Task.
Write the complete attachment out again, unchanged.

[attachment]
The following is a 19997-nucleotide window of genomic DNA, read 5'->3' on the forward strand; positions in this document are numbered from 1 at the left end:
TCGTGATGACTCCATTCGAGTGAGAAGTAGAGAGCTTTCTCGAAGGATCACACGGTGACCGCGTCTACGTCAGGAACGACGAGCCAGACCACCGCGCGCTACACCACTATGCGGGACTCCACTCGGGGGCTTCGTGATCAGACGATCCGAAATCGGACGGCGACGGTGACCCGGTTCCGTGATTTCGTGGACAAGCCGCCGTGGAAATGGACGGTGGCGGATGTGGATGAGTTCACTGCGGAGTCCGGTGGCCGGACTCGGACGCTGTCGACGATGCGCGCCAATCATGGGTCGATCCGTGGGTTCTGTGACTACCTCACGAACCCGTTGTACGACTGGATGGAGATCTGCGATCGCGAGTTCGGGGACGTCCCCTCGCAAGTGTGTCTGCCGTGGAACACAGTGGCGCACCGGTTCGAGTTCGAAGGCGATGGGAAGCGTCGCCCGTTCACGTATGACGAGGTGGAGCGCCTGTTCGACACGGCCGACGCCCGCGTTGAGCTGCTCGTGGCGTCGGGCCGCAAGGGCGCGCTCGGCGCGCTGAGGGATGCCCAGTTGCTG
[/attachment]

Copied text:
The following is a 19997-nucleotide window of genomic DNA, read 5'->3' on the forward strand; positions in this document are numbered from 1 at the left end:
TCGTGATGACTCCATTCGAGTGAGAAGTAGAGAGCTTTCTCGAAGGATCACACGGTGACCGCGTCTACGTCAGGAACGACGAGCCAGACCACCGCGCGCTACACCACTATGCGGGACTCCACTCGGGGGCTTCGTGATCAGACGATCCGAAATCGGACGGCGACGGTGACCCGGTTCCGTGATTTCGTGGACAAGCCGCCGTGGAAATGGACGGTGGCGGATGTGGATGAGTTCACTGCGGAGTCCGGTGGCCGGACTCGGACGCTGTCGACGATGCGCGCCAATCATGGGTCGATCCGTGGGTTCTGTGACTACCTCACGAACCCGTTGTACGACTGGATGGAGATCTGCGATCGCGAGTTCGGGGACGTCCCCTCGCAAGTGTGTCTGCCGTGGAACACAGTGGCGCACCGGTTCGAGTTCGAAGGCGATGGGAAGCGTCGCCCGTTCACGTATGACGAGGTGGAGCGCCTGTTCGACACGGCCGACGCCCGCGTTGAGCTGCTCGTGGCGTCGGGCCGCAAGGGCGCGCTCGGCGCGCTGAGGGATGCCCAGTTGCTG